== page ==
Singapore Air Show

Rafael Reorganizes to Boost Return on Broad Capabilities

 - February 10, 2014, 10:50 PM
Rafael chairman Itzchak Gat says that the Israeli group’s recent reorganization will allow it to further its strengths in air-to-air missiles– such as these Python weapons on Israel Defence Force fighters, and the Iron Dome missile defense system.

Rafael’s exhibit here at the Singapore Airshow (Booth N51) reflects the outcome of the Israeli defense group’s recently completed reorganization that, according to chairman Brig. General (Retd.) Itzchak Gat, will better enable it to meet its goals for further developing its product portfolio.

One top priority is development of the David’s Sling air defense system with Raytheon. In December, Rafael and its U.S. partner conducted a joint full system test of the system’s interception capability to provide active defense against medium-range aerial threats, including air-breathing targets and other threats inside the atmosphere. System development is due to be completed next year, forming the third tier of Israel’s multi-layered air defense concept, which also consists of the proven Iron Dome missile defense package and the Arrow-2 and -3 systems.

The reorganization implemented during 2013 saw the creation of the following three new divisions: land & naval, which also is responsible for systems integrated security solutions for critical asset and infrastructure on land and at sea; air and C4ISR, which covers air-to-ground systems (such as Spice); electro-optical systems (including the Litening airborne navigation and attack pod and Reccelite); and communication, intelligence and cyber technologies. Last year, Rafael also established a new combined division to encompass all its efforts in research and development, as well as engineering.

“We pride ourselves on our superb scientists and engineers, who since Rafael’s establishment have developed some of the world’s most ground-breaking systems, such as Iron Dome, Trophy, Protector and many others,” Gat told AIN in a pre-show interview. “These changes will serve us in achieving our plans and goals and in meeting our future challenges. Looking ahead, we plan to capitalize on this experience and knowledge and to expand our existing families of advanced systems, such as Spike missiles, electro-optics, RWS [remote weapons systems] and others, all of which have been combat-proven and in service with the Israel Defense Force, as well as dozens of militaries around the world, providing the users with an added value in the battlefield.”

Iron Dome entered combat service almost three years ago in 2010, cementing Rafael’s reputation as a leader in the provision of missile defense capability. Since then it has intercepted more than 600 rockets fired at Israel with a reported operational success rate of more than 85 percent.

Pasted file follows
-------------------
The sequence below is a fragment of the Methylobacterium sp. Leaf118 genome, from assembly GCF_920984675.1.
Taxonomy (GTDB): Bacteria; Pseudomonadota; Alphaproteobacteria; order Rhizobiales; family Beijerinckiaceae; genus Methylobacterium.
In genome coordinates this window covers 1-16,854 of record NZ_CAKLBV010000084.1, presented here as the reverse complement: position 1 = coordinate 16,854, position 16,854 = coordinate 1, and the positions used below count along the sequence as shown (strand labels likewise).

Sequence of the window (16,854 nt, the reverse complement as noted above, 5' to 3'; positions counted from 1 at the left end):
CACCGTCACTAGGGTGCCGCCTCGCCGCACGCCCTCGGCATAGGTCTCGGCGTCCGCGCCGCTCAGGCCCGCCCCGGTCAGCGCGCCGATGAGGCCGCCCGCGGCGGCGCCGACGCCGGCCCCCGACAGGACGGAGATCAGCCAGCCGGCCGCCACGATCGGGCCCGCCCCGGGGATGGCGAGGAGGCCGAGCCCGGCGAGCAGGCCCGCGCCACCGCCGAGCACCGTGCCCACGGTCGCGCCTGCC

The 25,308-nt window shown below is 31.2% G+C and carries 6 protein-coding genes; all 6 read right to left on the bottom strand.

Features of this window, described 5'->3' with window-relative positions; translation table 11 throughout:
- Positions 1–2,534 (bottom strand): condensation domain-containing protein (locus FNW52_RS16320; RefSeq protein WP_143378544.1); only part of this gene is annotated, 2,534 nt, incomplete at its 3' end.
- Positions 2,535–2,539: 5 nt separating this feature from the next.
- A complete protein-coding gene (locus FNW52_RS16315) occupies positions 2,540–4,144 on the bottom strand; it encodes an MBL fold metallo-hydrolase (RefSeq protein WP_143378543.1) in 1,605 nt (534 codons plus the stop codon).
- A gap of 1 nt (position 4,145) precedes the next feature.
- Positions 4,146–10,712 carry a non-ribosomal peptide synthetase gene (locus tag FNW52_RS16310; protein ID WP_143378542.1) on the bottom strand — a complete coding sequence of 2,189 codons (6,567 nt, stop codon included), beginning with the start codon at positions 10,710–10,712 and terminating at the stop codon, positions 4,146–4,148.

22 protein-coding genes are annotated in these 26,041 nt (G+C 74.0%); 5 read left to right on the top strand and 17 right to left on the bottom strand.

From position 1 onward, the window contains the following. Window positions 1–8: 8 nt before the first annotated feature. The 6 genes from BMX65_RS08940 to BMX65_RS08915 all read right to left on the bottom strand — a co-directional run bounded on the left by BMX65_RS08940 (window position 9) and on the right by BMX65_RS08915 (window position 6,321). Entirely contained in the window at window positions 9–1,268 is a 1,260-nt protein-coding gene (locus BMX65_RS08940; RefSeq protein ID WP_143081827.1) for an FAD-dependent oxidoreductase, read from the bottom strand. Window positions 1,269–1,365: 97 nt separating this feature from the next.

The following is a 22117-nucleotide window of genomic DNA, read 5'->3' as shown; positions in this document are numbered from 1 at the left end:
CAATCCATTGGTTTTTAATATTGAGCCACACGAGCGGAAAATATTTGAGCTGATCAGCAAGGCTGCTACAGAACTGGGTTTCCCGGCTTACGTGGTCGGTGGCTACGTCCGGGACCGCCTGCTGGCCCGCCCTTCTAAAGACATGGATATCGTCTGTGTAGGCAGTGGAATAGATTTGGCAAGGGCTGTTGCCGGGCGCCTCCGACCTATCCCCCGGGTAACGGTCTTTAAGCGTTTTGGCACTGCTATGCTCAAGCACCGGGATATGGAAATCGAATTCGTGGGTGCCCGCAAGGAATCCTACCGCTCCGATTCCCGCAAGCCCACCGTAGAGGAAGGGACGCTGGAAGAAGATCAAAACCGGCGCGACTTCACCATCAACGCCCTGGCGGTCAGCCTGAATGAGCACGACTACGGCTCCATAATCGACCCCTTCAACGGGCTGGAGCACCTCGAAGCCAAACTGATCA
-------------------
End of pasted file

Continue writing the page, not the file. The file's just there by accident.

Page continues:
In 2012, Rafael generated sales of more than $1.78 billion, setting up an orders backlog spanning over two years. This represented a 10 percent drop on the $1.98 billion sales total for 2011, but net profits after taxes increased by around one third to $148 million.

The Haifa-based group’s export client base spans the U.S., NATO powers and other militaries across Europe, Asia and Australia. To date, in excess of 21,000 Spike missiles have been delivered to more than 20 countries, with 3,000 of them fired in tests and in combat. The Litening system, developed with Northrop Grumman, has seen service in missions over territory such as Afghanistan and Libya. The Python-5 and Derby air-to-air missiles are now also employed through the Spyder air defense application, with full commonality between both roles. Other research and development priorities at Rafael include laser applications and counter-improvised explosive device capabilities for future combat scenarios.

According to Gat, the global defense market is continuing to shift from a situation in which customers buy complete systems from foreign suppliers to one in which they expect to be able to produce the systems for themselves locally. For instance, Spike missiles are now produced in several countries, including the Netherlands, Spain and Poland.

“[This is] a trend requiring efficient capability to transfer manufacturing technologies, know-how and [to] monitor quality assurance, all that under complex offset rules that require significant flexibility and resilience to maintain a profitable operation,” he explained. Here in Singapore, Rafael is continuing its pursuit of further opportunities for cooperation with international partners that already number more than 100.

“We continue to develop our foreign operations and expand our presence in strategic markets, such as India,” said Gat. “This can be done either through acquisitions or through joint ventures, or other forms of partnerships.”

Rafael’s installed base of products in the Asia Pacific region already includes Spike missiles, airborne pods and air defense systems. The company is currently responding to several declared requirements for systems such as air defense, communications, air-to-ground weapons and precise tactical missiles. Gat indicated that he expects to see further joint ventures and partnerships established in this part of the world.

Last year Rafael also established a new division to combine all its efforts in research and development, as well as engineering. Annually, Rafael invests approximately 8 percent of its revenues in these areas and Gat said that the new organization will more effectively bring together capabilities and innovations from across the group.